It’s strange to think it was three years ago when Steve and myself first shared Our Thoughts on Destiny the First, and two years since I decided that The Taken King had gone a long way towards tidying up some of the rough edges from the base game. Now, here we are and Destiny 2 is part of our world, and I love it. Bungie have learn from what made The Taken King so good, and created a wondrous game. …
A month after Destiny launched, and I finally getting around to writing my Verdict. Why has it taken me so long? If you cast your mind back to when Steve and myself shared our thoughts on the game, I made the argument that Destiny is much more of an MMO than a normal game, and that as with any MMO, you need to give it time to mature before taking a critical look at it. …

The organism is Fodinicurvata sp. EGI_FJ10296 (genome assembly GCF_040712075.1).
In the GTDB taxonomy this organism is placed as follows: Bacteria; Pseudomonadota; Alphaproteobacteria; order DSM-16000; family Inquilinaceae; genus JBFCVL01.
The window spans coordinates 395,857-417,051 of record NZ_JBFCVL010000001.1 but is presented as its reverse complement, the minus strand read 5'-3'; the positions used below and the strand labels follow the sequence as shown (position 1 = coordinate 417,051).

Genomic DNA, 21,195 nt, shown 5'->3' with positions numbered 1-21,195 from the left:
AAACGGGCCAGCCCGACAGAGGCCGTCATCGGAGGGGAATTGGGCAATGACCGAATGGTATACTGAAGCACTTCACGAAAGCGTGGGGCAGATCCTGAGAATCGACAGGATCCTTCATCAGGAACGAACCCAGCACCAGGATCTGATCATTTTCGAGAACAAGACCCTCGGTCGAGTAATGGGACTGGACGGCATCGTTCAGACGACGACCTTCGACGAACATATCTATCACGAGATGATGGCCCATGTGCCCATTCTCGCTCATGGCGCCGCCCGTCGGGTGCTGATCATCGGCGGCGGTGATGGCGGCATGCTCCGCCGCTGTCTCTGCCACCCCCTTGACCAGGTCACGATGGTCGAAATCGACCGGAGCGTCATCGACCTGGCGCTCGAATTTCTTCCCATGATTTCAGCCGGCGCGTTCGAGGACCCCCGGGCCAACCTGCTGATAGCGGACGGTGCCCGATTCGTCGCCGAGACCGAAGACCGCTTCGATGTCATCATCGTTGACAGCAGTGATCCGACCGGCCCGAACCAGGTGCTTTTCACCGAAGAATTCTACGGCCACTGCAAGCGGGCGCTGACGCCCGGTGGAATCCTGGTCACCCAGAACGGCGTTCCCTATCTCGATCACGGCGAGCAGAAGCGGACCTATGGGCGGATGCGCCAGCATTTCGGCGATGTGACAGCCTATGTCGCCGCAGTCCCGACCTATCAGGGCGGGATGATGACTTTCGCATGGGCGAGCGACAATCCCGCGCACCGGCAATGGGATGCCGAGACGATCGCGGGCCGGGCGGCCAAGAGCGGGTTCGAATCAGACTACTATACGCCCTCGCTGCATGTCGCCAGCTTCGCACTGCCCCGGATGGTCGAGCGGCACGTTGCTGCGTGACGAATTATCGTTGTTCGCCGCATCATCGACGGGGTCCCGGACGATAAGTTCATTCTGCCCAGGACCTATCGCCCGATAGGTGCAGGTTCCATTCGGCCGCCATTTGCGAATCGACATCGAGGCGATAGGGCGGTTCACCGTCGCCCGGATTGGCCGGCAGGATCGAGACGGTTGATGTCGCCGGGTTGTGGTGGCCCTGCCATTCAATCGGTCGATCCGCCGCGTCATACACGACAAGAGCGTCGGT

Deadpool is a game that does what it says on the tin. By ‘tin’ of course I mean case, and by ‘what it says’ I mean what Deadpool says… that’s right, he quotes himself on the case of his own game. It’s this self styled egotism that sets the standard for a large portion of the campaign.
As a character Deadpool is a bit like Marmite in the sense that you will either love his over the top, whimsical narration of his own game or you will detest his immature humour and big headedness. If you already know about Deadpool‘s outlook on the world you will largely know what to expect from this, otherwise you might not be able to overlook the childish and immature narrative and comedy that is peppered throughout the story. It never relents either, so if immaturity is something that grates on you quickly then you will find no comfort here, however if you fondly remember the times you used to laugh at inflatable women and jokes about celebrities then this will be right up your street.